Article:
• p. 4
  • Misfortune has removed the veil which was placed before your eyes; the harsh lessons of experience have taught you to regret the advantages which you have lost. Already do the sentiments of Religion, which shew themselves with eclat in all the provinces of the kingdom, present to our sight the image of the glorious ages of the Church! already does the impulse of your hearts, which brings you back to your King, declare that you feel the want of being governed by a Father.
    • p. 4
  • It is not enough to groan beneath the yoke of your oppressors; you must be assisted in shaking it off. Show the world how the French, restored to their senses, can obliterate faults, in the commission of which their hearts were not concerned: Prove, that as Henry the Great has transmitted to us with his blood, his love of his people, so are you also the descendants of that people, one part of whom, always faithful to his cause, fought to restore him to his Throne; and the other part, abjuring a momentary error, bathed his feet with the tears of repentance:—Remember that you are the Grandsons of the Conquerors of Ivry and Fontain Francaise.
    • p. 4

Cambray Proclamation (28 June 1815)[edit]

  • My government was liable to commit errors: perhaps it did commit them. There are times when the purest intentions are insufficient to direct, or sometimes they even mislead.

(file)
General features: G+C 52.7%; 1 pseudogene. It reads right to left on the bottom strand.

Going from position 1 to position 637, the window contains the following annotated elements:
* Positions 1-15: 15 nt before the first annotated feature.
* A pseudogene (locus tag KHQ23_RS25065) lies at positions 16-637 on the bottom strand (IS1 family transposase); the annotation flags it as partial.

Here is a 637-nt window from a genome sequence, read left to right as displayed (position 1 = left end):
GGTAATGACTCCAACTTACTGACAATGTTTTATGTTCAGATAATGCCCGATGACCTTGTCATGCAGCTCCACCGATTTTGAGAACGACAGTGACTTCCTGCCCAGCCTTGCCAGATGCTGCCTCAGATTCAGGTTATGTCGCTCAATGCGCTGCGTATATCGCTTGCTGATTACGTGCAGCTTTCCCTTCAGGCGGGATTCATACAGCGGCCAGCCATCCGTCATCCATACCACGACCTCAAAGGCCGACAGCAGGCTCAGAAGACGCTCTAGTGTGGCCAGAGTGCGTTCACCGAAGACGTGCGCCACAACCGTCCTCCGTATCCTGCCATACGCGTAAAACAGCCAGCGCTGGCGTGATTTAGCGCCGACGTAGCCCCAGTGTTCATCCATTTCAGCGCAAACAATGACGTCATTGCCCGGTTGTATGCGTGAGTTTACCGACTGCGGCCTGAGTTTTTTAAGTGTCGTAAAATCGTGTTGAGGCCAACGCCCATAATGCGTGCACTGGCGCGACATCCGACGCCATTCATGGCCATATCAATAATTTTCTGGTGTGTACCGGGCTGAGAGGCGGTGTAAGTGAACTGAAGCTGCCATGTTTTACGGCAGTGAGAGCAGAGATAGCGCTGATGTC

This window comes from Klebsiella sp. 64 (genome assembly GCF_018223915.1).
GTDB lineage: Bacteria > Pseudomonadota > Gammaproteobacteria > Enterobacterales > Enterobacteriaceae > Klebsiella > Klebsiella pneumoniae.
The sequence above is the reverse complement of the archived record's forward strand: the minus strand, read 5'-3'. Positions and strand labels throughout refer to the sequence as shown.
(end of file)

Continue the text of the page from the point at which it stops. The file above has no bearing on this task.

Experience alone could teach; it shall not be lost. All that can save France is my wish.
  • My subjects have learned, by cruel trials, that the principle of the legitimacy of sovereigns is one of the fundamental bases of social order,—the only one upon which, amidst a great nation, a wise and well-ordered liberty can be established. This doctrine has just been proclaimed as that of all Europe. I had previously consecrated it be my charter, and I claim to add to that charter all the guarantees which can secure the benefits of it.
  • I promise—I who never promised in vain (all Europe knows it)—to pardon to misled Frenchmen all that has passed since the day when I quitted Lille, amidst so many tears, up to the day when I re-entered Cambray, amidst so many acclamations.
    But the blood of my people has flowed, in consequence of a treason of which the annals of the world present no example. That treason has summoned foreigners into the heart of France. Every day reveals to me a new disaster. I owe it, then, to the dignity of my crown, to the interest of my people, to the repose of Europe, to except from pardon the instigators and authors of this horrible plot. They shall be designated to the vengeance of the laws by the two chambers, which I propose forthwith to assemble.

Quotes about Louis XVIII[edit]

  • [The reign of Louis XVIII is] among the most glorious in the history of France.

External links[edit]